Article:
Paul Taylor was born on July 29, 1930 – exactly nine months after the stock market crash that led into the Great Depression – and grew up in and around Washington, DC.  He attended Syracuse University on a swimming scholarship in the late 1940s until he discovered dance through books at the University library, and then transferred to The Juilliard School.  In 1954 he assembled a small company of dancers and began to choreograph.  A commanding performer despite his late start in dance, he joined the Martha Graham Dance Company in 1955 for the first of seven seasons as soloist while continuing to choreograph on his own troupe.  In 1959 he was invited to be a guest artist with New York City Ballet, where Balanchine created the Episodes solo for him.

Mr. Taylor first gained notoriety as a dance maker in 1957 with Seven New Dances; its study in non-movement famously earned it a blank newspaper review, and Graham subsequently dubbed him the “naughty boy” of dance.  In 1962, with his first major success – the sunny Aureole – he set his trailblazing modern movement not to contemporary music but to baroque works composed two centuries earlier, and then went to the opposite extreme a year later with a view of purgatory in Scudorama, using a commissioned, modern score.  He inflamed the establishment in 1965 by lampooning some of America’s most treasured icons in From Sea To Shining Sea, and created more controversy in 1970 by putting incest and spousal abuse center stage in Big Bertha.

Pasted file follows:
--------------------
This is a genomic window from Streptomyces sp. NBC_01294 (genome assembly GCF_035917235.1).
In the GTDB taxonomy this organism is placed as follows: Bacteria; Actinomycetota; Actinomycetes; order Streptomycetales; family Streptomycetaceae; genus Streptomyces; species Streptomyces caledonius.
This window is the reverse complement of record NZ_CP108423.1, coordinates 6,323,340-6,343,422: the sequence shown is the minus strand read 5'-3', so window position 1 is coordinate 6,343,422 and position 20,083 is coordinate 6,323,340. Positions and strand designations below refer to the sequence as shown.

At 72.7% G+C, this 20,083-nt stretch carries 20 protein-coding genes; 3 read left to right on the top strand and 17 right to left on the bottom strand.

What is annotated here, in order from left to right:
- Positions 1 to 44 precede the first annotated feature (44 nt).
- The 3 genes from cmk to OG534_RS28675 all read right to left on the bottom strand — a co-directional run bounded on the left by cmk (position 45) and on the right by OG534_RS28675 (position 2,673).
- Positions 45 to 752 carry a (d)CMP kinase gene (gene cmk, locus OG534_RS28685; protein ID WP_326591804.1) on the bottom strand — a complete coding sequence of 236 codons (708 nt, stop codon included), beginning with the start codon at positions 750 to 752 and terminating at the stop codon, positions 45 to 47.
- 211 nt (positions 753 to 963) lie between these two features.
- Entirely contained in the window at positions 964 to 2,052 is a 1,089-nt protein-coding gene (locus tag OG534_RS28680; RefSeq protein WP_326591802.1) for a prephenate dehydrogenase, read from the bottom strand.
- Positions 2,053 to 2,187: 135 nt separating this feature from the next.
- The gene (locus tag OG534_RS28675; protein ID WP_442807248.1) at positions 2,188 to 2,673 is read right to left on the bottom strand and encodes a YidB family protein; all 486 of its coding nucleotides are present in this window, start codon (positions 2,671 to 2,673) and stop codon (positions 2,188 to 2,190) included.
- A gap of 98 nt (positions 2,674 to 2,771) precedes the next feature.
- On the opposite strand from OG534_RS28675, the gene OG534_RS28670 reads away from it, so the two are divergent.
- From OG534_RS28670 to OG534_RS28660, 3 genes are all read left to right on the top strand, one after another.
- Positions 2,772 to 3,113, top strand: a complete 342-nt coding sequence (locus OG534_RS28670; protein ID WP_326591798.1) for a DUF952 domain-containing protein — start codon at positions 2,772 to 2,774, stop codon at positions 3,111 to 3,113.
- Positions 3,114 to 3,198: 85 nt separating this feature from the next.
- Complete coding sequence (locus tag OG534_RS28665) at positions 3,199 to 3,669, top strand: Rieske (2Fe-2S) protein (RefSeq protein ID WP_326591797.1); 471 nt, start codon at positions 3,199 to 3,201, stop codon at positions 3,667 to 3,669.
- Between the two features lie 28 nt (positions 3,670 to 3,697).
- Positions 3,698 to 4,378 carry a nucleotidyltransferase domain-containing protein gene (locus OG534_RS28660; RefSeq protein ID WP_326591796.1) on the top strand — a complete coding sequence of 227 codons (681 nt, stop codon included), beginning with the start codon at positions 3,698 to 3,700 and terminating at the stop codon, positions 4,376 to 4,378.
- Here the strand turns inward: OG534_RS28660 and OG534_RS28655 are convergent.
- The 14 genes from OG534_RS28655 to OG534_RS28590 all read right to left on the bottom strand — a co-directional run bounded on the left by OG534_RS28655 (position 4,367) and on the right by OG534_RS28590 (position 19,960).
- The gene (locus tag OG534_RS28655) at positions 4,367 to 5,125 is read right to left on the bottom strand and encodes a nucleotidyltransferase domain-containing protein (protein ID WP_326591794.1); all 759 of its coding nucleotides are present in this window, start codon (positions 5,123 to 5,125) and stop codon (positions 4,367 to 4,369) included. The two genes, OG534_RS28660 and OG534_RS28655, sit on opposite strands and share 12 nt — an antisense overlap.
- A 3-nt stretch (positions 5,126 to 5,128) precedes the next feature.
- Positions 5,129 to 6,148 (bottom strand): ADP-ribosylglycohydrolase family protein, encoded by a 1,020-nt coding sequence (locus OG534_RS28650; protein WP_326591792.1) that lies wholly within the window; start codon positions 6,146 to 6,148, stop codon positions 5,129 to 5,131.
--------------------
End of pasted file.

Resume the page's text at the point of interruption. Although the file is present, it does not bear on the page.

After retiring as a performer in 1974, Mr. Taylor turned exclusively to choreography, resulting in a flood of masterful creativity.  The exuberant Esplanade (1975), one of several Taylor dances set to music by Bach, was dubbed an instant classic, and has come to be regarded as among the greatest dances ever made.  In Cloven Kingdom (1976) Mr. Taylor examined the primitive nature that lurks just below man’s veneer of sophistication and gentility.  With Arden Court (1981) he depicted relationships both platonic and romantic.  He looked at intimacy among men at war in Sunset (1983); pictured Armageddon in Last Look (1985); and peered unflinchingly at religious hypocrisy and marital rape in Speaking In Tongues (1988).  In Company B (1991) he used popular songs of the 1940s to juxtapose the high spirits of a nation emerging from the Depression with the sacrifices Americans made during World War II. In Eventide (1997) he portrayed the budding and fading of a romance. In The Word (1998), he railed against religious zealotry and blind conformity to authority.  In the first decade of the new millennium he poked fun at feminism in Dream Girls (2002); condemned American imperialism in Banquet of Vultures (2005); and stared death square in the face in the Walt Whitman-inspired Beloved Renegade (2008).  Brief Encounters (2009) examined the inability of many people in contemporary society to form meaningful and lasting relationships. In this decade he turned a frightening short story into a searing drama in To Make Crops Grow and compared the mating rituals of the insect world to that of humans in the comedic Gossamer Gallants. Mr. Taylor’s final work, Concertiana, made when he was 87, premiered at Lincoln Center in 2018.